Other issues the Frontline story highlights includes fish oil and high doses of antioxidants. Problems with fish oil include environmental contaminants which are toxic, and oils such as this and other oils like vitamin E can also become rancid which is harmful to the body. Scientific evidence does support the use of fish oil for cardiovascular disease prevention as well as many others. 4 Omega-3 fatty acids found in fish and fish oil have an anti-inflammatory effect which protects the body against disease. Frontline also mentions that high doses of antioxidants can cause cancer. This is most likely in reference to a study that linked high doses of beta-carotene to a specific lung cancer in smokers. 5 But research studies have had mixed results and there is evidence that high beta-carotene intake is beneficial for nonsmokers. So in special cases such as in that of smokers there can be a potential risk of developing cancer with the high intake of beta-carotene. Biochemically speaking, antioxidants should be consumed with other antioxidants because once they negate a free radical they then become a free radical and require other antioxidants to regenerate. 6 Antioxidants work synergistically together and it is better to consume them together.

WATCH the Frontline story:
FRONTLINE, The New York Times and the Canadian Broadcasting Corporation examine the hidden dangers of vitamins and supplements, a multibillion-dollar industry with limited FDA oversight: http://www.pbs.org/wgbh/frontline/film/supplements-and-safety/

Before taking a lot of supplements especially high doses, a complete nutrition evaluation with functional testing would help to specifically identify nutrient deficiencies. Then nutrition therapies which include dietary change and quality nutritional supplements can be personalized to your specific needs. Many people are taking thousands of dollars of supplements but are not getting results because they are not addressing their specific health problem and possibly their supplements are not good quality which we have been discussing in this article. Before taking supplements you should consider having functional diagnostic testing to identify the root cause of your health issues and nutritional deficiencies.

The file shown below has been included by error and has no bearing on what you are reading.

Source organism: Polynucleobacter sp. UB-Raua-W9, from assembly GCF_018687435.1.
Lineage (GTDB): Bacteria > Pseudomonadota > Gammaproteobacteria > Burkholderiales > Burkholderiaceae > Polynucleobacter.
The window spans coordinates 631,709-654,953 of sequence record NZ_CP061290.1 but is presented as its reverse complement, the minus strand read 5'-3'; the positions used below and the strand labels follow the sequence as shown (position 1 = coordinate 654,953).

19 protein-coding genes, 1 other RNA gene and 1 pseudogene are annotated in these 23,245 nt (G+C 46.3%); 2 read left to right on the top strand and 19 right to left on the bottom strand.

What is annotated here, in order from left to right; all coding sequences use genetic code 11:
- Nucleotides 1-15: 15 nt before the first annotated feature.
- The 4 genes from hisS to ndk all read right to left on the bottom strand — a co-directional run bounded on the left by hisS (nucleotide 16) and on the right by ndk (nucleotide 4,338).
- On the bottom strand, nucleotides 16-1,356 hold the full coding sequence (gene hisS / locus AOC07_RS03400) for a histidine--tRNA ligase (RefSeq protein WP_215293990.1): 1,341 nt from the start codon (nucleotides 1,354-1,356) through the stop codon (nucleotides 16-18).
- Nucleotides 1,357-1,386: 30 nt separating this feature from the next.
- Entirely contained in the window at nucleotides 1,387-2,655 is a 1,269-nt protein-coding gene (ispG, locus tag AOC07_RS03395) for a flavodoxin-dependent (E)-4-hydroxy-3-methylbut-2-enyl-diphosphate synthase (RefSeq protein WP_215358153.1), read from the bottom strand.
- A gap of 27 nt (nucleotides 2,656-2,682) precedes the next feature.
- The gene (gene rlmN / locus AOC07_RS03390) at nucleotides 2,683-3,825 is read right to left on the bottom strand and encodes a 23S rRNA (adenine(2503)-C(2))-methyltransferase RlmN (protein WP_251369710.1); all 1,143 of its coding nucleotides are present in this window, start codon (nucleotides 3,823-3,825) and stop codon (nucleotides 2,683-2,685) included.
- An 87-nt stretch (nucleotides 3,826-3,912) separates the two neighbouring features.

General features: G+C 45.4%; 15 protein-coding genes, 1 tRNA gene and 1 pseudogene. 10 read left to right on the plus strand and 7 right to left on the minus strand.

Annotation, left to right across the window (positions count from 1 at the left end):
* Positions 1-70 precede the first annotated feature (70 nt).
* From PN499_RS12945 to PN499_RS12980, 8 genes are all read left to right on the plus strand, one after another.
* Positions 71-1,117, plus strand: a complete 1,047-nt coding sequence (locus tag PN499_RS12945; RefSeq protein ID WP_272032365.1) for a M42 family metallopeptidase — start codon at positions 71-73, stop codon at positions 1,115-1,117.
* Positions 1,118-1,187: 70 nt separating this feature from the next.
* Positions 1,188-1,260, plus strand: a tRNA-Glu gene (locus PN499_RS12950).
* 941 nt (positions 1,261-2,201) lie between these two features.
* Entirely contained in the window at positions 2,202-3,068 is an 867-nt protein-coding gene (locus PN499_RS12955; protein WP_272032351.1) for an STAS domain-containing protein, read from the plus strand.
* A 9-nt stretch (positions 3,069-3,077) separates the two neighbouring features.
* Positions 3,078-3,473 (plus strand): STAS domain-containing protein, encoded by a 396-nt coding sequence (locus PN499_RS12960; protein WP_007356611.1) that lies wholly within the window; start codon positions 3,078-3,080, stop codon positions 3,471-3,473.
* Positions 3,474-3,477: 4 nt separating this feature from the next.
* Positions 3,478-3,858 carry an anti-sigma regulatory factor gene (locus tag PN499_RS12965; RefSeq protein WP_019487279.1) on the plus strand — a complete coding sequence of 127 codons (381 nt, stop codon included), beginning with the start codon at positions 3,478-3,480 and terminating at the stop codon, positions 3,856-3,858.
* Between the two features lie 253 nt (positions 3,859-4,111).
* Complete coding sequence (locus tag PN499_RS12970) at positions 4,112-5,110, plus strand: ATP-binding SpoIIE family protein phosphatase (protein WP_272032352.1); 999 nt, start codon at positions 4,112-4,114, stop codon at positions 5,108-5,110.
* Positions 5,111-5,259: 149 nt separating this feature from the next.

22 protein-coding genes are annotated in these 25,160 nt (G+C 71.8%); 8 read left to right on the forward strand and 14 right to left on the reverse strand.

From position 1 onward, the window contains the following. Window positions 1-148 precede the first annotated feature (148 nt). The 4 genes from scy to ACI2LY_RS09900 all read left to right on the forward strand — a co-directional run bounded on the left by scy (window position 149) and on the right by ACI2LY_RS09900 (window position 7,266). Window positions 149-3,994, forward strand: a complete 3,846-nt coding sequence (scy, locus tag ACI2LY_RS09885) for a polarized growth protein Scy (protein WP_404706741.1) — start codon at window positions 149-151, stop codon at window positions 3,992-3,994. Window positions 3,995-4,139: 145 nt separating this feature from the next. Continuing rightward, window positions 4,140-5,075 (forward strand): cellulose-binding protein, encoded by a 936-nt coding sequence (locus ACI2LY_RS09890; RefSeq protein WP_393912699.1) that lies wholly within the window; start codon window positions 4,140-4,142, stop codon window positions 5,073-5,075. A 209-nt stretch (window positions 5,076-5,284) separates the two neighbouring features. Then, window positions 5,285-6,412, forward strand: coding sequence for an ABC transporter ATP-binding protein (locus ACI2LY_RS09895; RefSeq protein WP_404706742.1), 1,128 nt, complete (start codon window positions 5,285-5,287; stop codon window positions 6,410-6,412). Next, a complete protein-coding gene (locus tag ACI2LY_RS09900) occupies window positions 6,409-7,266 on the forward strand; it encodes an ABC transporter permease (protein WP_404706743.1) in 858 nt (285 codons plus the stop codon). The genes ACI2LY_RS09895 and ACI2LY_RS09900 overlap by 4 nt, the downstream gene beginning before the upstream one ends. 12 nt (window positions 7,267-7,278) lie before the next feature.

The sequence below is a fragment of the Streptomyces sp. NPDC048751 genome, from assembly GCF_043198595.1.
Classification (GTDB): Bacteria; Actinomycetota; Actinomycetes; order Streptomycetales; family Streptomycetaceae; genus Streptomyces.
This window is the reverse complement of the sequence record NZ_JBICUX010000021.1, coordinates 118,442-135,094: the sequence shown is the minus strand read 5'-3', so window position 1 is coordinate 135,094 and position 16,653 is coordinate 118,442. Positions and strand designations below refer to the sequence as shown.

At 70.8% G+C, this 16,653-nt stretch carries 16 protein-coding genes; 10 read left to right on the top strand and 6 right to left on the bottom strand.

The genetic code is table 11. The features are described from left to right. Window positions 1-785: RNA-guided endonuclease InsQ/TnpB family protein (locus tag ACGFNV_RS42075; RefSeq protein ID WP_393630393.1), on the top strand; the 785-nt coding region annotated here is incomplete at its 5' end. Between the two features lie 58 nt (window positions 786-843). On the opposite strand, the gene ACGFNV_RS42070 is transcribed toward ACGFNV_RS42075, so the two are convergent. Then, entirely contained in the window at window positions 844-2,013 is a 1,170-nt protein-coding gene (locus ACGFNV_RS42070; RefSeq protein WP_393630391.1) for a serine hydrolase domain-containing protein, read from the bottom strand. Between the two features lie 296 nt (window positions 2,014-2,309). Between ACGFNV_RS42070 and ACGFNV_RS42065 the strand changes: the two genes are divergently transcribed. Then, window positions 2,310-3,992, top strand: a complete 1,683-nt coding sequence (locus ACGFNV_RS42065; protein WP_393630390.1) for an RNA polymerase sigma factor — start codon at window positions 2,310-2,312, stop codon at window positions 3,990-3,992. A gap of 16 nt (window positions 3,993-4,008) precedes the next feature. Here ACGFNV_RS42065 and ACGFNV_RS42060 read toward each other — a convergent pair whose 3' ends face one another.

So what are your thoughts on the topic of supplements and regulation after reading this article? What do you think America should do? Do you think as a consumer you should be able to trust that the product you are purchasing is what it claims to be? Please be respectful with your posting as I know this is a controversial topic.

 


Sources:

1) PBS.org. Frontline – Supplements and Safety. PBS.org. http://www.pbs.org/wgbh/frontline/film/supplements-and-safety/. Accessed January 21, 2016.
2) Schulz V, Hansel R, Blumenthal M, Tyler V. Rational Phytotherapy A Reference Guide for Physicians and Pharmacists Fifth Edition. Berlin, Germany: Springer; 2004.
3) ConsumerLab.com. Product Review: Gingko (Gingko Biloba) Supplements Review. January 7, 2015.
4) Weitz D, Weintraub H, Fisher E, Schwartzbard A. Fish Oil for the Treatment of Cardiovascular Disease. Cardiol Rev. 2010 Sep-Oct; 18(5): 258–263. doi: 10.1097/CRD.0b013e3181ea0de0.
5)Goralczyk R. Beta-carotene and lung cancer in smokers: review of hypotheses and status of research. Nutr Cancer. 2009;61(6):767-74. doi: 10.1080/01635580903285155.
6) Rahman K. Studies on free radicals, antioxidants, and co-factors. Clin Interv Aging. 2007 Jun; 2(2): 219–236. PMCID: PMC2684512.

Thank you very much for reading my blog and please continue to visit often.

Wishing you a healthy and happy New Year!

Danielle

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Email: info@artemisinthecity.com | Phone: 866.330.5421 | United States
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Privacy Policy | Disclaimer | © 2008-2017 Artemis in the City, LLC. All rights reserved.
Email: info@artemisinthecity.com | Phone: 866.330.5421 | United States
Artemis in the City and logo and Food for the Untamed Soul are trademarks of Artemis in the City, LLC.